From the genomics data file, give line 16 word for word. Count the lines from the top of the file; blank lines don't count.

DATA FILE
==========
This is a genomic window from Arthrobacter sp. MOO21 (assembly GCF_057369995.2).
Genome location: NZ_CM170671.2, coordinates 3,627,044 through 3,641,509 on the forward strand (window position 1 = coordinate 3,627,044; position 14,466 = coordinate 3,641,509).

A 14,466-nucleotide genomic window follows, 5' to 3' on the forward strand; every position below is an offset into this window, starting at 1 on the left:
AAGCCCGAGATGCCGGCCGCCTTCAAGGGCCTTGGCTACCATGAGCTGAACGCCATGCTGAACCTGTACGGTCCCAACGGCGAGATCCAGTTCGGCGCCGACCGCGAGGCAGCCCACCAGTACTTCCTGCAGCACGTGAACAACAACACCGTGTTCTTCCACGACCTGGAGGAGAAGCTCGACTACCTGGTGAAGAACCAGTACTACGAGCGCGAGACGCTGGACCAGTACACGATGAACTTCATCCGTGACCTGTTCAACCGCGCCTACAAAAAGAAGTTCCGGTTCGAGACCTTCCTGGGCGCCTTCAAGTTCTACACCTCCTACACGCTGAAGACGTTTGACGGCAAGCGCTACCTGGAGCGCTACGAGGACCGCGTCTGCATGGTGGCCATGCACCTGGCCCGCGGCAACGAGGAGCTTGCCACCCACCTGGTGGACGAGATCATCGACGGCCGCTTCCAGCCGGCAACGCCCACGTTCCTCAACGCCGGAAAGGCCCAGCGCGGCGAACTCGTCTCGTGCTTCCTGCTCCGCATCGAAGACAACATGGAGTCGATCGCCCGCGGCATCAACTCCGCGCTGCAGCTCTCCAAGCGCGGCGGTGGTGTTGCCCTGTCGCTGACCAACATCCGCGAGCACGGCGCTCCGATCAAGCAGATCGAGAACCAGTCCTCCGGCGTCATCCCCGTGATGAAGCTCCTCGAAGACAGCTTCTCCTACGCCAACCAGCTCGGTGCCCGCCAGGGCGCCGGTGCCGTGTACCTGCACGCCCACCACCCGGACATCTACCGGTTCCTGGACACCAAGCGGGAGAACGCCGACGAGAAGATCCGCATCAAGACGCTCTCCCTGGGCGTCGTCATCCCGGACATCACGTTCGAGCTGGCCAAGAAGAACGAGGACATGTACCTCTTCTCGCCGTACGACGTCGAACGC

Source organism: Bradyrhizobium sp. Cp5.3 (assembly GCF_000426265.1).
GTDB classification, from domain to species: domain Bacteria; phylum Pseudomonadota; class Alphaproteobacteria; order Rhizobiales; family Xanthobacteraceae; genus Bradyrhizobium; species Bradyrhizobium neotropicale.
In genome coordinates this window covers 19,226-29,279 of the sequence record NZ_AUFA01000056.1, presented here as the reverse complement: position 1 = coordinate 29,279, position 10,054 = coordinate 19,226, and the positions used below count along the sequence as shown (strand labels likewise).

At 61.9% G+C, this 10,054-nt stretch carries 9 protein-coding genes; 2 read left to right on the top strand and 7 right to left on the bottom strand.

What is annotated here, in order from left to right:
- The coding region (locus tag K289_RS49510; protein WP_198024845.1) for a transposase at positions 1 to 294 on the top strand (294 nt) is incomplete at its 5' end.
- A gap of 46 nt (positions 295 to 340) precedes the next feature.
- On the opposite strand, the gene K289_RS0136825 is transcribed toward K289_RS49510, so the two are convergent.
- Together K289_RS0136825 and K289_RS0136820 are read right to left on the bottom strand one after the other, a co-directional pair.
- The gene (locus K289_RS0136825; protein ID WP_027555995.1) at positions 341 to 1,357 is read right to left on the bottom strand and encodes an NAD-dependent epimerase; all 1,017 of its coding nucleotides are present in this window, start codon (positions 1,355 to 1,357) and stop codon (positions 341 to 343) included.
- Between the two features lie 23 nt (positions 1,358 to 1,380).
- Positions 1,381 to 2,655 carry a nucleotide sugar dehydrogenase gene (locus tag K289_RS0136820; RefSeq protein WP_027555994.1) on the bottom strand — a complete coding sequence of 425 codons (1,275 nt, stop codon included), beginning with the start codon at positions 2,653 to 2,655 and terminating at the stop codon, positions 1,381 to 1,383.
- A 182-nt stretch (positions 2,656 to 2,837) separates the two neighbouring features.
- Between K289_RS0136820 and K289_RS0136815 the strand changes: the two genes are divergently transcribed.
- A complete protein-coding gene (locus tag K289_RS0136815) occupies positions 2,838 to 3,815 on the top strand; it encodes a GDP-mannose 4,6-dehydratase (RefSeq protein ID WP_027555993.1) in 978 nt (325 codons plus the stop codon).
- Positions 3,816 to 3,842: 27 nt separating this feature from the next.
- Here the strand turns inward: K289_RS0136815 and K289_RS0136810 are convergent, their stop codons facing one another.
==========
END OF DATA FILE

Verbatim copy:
- Positions 1,381 to 2,655 carry a nucleotide sugar dehydrogenase gene (locus tag K289_RS0136820; RefSeq protein WP_027555994.1) on the bottom strand — a complete coding sequence of 425 codons (1,275 nt, stop codon included), beginning with the start codon at positions 2,653 to 2,655 and terminating at the stop codon, positions 1,381 to 1,383.